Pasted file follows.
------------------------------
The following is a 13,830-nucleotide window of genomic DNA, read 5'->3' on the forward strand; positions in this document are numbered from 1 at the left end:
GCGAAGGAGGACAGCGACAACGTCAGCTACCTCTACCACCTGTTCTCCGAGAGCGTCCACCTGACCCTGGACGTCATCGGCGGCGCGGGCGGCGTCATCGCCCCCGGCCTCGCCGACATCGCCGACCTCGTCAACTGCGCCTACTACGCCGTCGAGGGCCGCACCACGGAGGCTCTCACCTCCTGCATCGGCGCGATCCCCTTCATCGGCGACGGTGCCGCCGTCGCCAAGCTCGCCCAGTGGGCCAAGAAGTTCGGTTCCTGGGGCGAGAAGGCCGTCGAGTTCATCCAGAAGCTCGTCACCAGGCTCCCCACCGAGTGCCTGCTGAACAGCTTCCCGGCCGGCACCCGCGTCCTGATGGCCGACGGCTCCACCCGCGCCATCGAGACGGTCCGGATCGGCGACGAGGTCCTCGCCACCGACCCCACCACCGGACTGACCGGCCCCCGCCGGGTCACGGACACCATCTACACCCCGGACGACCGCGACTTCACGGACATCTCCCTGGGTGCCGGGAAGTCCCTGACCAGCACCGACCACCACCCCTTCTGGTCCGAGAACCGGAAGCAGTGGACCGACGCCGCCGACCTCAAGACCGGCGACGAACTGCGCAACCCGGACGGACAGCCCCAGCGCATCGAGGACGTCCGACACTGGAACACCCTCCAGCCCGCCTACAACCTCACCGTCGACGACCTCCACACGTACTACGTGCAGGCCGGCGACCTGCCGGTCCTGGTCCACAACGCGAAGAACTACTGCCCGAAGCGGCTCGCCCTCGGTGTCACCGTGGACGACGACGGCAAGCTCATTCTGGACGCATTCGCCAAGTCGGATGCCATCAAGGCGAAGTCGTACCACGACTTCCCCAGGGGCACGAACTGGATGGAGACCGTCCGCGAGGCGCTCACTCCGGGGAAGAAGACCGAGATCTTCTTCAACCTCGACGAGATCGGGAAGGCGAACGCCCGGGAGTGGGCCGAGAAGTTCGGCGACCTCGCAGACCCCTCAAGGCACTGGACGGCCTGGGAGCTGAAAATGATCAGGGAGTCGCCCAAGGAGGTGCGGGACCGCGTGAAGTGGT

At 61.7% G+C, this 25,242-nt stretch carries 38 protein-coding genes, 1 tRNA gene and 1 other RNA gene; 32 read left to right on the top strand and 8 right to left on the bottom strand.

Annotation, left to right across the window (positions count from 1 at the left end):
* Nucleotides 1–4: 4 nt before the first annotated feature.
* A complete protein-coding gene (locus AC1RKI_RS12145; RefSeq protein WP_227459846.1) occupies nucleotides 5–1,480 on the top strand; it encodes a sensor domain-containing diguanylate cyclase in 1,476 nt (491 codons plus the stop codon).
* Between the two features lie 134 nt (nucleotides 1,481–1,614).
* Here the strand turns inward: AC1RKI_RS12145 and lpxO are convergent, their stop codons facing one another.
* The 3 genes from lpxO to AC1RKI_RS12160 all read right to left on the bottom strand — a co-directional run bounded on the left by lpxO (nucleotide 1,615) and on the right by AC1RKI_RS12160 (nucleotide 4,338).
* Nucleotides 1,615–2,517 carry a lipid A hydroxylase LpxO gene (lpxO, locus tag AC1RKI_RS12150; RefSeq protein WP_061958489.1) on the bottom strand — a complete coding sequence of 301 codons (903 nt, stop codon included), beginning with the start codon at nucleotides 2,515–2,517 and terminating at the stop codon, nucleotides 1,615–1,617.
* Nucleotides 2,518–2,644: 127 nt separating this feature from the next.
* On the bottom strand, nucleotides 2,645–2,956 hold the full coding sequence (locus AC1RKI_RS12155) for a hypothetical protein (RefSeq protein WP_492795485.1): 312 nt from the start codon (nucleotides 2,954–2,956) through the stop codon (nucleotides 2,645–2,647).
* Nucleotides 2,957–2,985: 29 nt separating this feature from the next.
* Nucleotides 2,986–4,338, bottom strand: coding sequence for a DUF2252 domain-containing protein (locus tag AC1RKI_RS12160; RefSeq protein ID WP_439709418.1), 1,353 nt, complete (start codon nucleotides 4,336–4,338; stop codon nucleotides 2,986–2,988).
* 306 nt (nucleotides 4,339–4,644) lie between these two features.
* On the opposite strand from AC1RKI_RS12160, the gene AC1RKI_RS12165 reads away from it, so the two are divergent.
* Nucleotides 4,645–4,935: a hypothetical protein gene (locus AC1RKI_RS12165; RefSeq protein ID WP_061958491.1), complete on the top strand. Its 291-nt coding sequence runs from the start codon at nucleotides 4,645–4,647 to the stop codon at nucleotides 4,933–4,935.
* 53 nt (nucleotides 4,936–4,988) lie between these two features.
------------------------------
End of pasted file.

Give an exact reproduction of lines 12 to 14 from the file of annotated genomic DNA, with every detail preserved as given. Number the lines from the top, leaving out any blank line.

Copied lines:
* On the bottom strand, nucleotides 2,645–2,956 hold the full coding sequence (locus AC1RKI_RS12155) for a hypothetical protein (RefSeq protein WP_492795485.1): 312 nt from the start codon (nucleotides 2,954–2,956) through the stop codon (nucleotides 2,645–2,647).
* Nucleotides 2,957–2,985: 29 nt separating this feature from the next.
* Nucleotides 2,986–4,338, bottom strand: coding sequence for a DUF2252 domain-containing protein (locus tag AC1RKI_RS12160; RefSeq protein ID WP_439709418.1), 1,353 nt, complete (start codon nucleotides 4,336–4,338; stop codon nucleotides 2,986–2,988).